Walk down Station Brae until you meet Cupar Road once again. Turn right, still heading downhill. The house on the opposite side is Lovaine (19) and housed the village surgery for over 100 years. The house was built in 1870 for the village’s first doctor, Dr Stewart.
Bear right into Hillside Place. The house on the corner (20) of Cupar Road/Hillside Place was for many years a private school, at first for girls only. Keep straight along Hillside Place until you reach William Street. Beyond William Street you will see Maryton (22), a modern block of flats. Maryton was the early name for this area of East Newport. On the opposite corner the new houses stand on the site of St. Phillans Free Church (21). The church was demolished in 1979 but as you head down William Street you can still see the old church hall (23) on the right, now converted to houses. Continue down William Street and on the left you come to the Rio (24), now a community centre but opened as a cinema in the 1930s. In its heyday the programme changed three times weekly, but sadly it closed in the 1960s.
Cross over Tay Street and go through the wall onto the Braes (25). This was always a very popular leisure area with both the people of Newport and with the many visitors crossing from Dundee on the ferries. Both the bathing and boating clubs had sheds here, and regattas and galas were held regularly. Further along the Braes is the Blyth fountain (26), gifted by Mrs Blyth-Martin in 1882, and beautifully restored in 2013.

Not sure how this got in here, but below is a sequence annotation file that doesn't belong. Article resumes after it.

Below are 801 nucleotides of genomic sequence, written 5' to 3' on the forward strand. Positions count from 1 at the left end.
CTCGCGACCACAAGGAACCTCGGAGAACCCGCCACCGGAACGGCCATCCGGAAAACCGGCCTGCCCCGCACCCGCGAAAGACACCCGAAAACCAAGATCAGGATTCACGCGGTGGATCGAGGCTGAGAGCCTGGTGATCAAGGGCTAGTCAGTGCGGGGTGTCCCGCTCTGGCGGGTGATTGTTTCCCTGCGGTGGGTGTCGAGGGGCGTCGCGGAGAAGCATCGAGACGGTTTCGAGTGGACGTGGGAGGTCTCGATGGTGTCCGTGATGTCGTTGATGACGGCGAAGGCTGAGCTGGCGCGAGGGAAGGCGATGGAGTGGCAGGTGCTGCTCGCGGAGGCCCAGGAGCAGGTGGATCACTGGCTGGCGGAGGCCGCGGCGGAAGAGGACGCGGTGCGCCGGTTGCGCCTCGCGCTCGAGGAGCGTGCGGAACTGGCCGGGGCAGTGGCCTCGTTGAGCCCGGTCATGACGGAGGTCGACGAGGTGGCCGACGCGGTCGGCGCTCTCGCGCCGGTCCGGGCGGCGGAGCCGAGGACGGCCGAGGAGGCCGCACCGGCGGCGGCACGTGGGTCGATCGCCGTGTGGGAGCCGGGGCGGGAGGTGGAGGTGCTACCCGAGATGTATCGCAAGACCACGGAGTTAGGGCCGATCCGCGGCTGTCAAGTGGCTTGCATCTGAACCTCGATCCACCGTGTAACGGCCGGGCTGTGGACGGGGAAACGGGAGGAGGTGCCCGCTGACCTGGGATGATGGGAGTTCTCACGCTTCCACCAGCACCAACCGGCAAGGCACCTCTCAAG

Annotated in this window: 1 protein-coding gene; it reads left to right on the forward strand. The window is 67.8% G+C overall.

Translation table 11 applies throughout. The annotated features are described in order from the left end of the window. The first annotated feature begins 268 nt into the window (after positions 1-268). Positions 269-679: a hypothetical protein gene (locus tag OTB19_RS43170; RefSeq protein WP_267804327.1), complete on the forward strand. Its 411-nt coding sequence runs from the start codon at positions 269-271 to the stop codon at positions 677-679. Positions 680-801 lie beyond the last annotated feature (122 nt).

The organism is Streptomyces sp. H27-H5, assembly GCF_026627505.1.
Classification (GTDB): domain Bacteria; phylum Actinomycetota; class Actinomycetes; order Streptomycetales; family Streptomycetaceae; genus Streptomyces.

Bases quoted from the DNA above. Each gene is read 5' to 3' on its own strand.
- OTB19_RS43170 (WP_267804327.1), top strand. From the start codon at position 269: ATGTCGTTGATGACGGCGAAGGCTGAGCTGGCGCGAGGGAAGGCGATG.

Head back along Tay Street towards the High Street. On the right is the war memorial (25), unveiled in 1922 and designed by Sir Robert Lorimer, designer of the National War Memorial in Edinburgh Castle. Looking over the wall here at low tide you may just see the stumps of the old pier (27). After the construction of the new ferry pier in the 1820s it was only used for commercial purposes until around the time of the First World War.
Immediately opposite the bottom of Cupar road was the site of the old granary (27). It was disused as a granary by 1900, was converted to housing and demolished in the 1960s. Granary Lane houses in the High Street are a reminder of this old building. Also down below the High Street was the site of the first village gasworks (27). The gasworks operated here from 1856 until they were moved in 1903 to a new site on the Tayport Road.